Employee morale: a matter of playing cards right

Card games are all in a day’s work for employees at this Canadian company, which uses tournaments to bring staff across all levels together

Employee morale: a matter of playing cards right
Emp
loyees at Canadian talent management company Halogen have found an easy way to create rapport with each other: over a simple card game.

Euchre, a strategic game that bids teams of two against each other, is a popular schoolyard pastime in Ontario, and it’s also the solution to a unique workplace challenge for Halogen.

In recent years, the 14-year-old company found that the workplace dynamic was no longer what it used to be, after some years of rapid growth. So a social committee was charged with the task of developing a voluntary activity that would network people across the company’s Ottawa headquarters.

“What we recognize is that we don’t know everybody the way we used to three or four years ago,” said Halogen vice president of HR, Dominique Jones. “We were trying to connect people cross-functionally. We were also looking for things you can do that are not after hours and that don’t take up a huge amount of time. “

A brainstorming session resulted in the development of a euchre tournament system. Every day, players take half an hour to engage in the weekly activity at whatever time suits them and their opponents. Anybody in the office can sign up to play, and software developed in-house will automatically assign them to play against people that they are less likely to have interacted with before. That arrangement often gives entry-level staff the chance to have quality time with executives, including the company’s president.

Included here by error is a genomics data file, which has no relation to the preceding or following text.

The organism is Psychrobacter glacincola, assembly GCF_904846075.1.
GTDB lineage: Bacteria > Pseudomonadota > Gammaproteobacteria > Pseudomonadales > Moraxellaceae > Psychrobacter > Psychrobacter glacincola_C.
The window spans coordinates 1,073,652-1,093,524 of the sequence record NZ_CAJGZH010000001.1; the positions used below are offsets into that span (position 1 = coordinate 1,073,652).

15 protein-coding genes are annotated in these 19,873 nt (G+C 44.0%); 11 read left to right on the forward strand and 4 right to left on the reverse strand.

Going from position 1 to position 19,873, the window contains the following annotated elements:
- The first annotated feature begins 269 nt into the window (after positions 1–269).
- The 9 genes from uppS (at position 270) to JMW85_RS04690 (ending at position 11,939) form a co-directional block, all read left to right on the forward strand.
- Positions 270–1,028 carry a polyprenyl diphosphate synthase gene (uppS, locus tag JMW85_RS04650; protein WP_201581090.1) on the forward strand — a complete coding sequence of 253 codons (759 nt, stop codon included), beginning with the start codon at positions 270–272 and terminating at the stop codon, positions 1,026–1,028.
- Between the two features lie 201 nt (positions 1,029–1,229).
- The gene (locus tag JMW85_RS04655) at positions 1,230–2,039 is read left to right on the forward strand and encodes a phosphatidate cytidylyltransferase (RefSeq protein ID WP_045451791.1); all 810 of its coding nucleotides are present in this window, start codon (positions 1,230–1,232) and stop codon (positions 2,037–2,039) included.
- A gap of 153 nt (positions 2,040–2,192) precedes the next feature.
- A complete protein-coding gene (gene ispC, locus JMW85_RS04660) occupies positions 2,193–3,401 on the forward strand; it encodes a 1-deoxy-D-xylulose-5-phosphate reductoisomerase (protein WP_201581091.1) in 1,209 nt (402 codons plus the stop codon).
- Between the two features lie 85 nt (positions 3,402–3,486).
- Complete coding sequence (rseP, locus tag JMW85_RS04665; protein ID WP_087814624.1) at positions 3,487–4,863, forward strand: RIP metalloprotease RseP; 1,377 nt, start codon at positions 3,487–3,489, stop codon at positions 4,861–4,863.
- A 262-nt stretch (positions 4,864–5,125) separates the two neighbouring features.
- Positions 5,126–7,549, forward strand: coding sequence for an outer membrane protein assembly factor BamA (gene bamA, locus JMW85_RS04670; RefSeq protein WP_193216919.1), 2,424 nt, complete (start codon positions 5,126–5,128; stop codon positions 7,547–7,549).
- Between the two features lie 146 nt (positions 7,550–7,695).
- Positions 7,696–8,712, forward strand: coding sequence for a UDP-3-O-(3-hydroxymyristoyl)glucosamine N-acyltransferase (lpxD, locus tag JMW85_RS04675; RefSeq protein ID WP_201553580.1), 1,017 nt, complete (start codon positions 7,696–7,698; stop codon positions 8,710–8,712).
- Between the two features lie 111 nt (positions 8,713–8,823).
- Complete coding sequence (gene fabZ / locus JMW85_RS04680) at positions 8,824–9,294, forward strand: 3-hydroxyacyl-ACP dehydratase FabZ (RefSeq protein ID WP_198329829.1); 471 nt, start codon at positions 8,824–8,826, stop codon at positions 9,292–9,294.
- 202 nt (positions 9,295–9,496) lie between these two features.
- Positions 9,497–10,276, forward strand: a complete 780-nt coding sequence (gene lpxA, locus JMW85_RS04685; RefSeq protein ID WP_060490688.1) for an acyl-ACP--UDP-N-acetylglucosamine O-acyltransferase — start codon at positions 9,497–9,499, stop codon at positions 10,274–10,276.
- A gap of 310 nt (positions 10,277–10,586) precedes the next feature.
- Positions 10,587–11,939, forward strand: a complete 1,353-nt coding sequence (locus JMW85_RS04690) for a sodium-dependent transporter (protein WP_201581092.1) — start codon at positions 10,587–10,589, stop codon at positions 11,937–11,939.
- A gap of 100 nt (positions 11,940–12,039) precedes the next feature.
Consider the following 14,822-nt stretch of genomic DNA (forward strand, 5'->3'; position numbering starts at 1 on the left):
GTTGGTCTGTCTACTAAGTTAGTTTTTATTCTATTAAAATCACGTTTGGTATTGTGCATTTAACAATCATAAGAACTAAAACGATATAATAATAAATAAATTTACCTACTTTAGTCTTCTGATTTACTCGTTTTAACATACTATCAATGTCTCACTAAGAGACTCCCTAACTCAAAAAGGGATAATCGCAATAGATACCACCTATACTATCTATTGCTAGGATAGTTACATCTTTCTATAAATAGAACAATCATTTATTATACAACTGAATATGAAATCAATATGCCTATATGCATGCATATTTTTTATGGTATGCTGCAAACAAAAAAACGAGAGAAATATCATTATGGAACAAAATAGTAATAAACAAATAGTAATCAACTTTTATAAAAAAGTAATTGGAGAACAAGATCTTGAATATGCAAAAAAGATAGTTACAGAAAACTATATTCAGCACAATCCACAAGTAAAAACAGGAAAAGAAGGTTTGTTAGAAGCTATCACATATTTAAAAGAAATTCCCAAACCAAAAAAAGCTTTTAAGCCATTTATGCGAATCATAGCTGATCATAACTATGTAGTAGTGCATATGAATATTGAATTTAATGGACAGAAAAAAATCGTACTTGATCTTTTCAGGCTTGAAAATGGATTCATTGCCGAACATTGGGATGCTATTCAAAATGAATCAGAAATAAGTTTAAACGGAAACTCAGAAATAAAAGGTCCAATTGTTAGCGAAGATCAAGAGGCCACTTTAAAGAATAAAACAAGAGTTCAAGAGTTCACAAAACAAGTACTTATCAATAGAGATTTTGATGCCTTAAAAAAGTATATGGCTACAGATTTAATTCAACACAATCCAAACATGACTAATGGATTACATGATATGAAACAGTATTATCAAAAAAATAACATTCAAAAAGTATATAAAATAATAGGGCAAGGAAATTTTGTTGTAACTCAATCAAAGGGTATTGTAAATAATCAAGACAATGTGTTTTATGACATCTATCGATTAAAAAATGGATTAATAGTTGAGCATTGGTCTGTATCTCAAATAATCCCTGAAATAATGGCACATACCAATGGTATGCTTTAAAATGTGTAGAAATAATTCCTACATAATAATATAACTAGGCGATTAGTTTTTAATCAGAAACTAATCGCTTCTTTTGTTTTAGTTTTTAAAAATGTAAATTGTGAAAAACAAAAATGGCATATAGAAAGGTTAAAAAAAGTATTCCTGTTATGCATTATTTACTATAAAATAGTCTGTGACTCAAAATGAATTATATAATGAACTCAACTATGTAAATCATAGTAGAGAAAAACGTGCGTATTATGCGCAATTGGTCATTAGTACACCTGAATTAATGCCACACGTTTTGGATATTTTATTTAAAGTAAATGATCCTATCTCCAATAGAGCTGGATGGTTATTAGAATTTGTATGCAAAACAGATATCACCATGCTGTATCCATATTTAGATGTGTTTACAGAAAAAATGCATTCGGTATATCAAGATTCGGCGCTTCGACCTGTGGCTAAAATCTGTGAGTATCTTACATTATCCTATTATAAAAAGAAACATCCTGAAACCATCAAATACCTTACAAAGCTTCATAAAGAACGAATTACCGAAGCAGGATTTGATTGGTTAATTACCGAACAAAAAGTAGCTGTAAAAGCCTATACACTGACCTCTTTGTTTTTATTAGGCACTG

“Our president is one of the most competitive euchre players – and he’s quite good,” said Jones.

Halogen’s social committee is heavily involved in company culture, and is in charge of organizing plenty of events both during the week and after hours. But what of the staff that perhaps aren’t so keen on fun and games in the office?

“We don’t force people to have fun, and the way that we set up all of these activities is completely voluntary,” Jones said. “Some people participate in absolutely everything; others pick and choose, and others choose not to be involved at all.”

The company’s next big activity is a winter Olympics celebration, which will see the headquarters turn into a quasi-sporting hub as staff demonstrate their athletic prowess.

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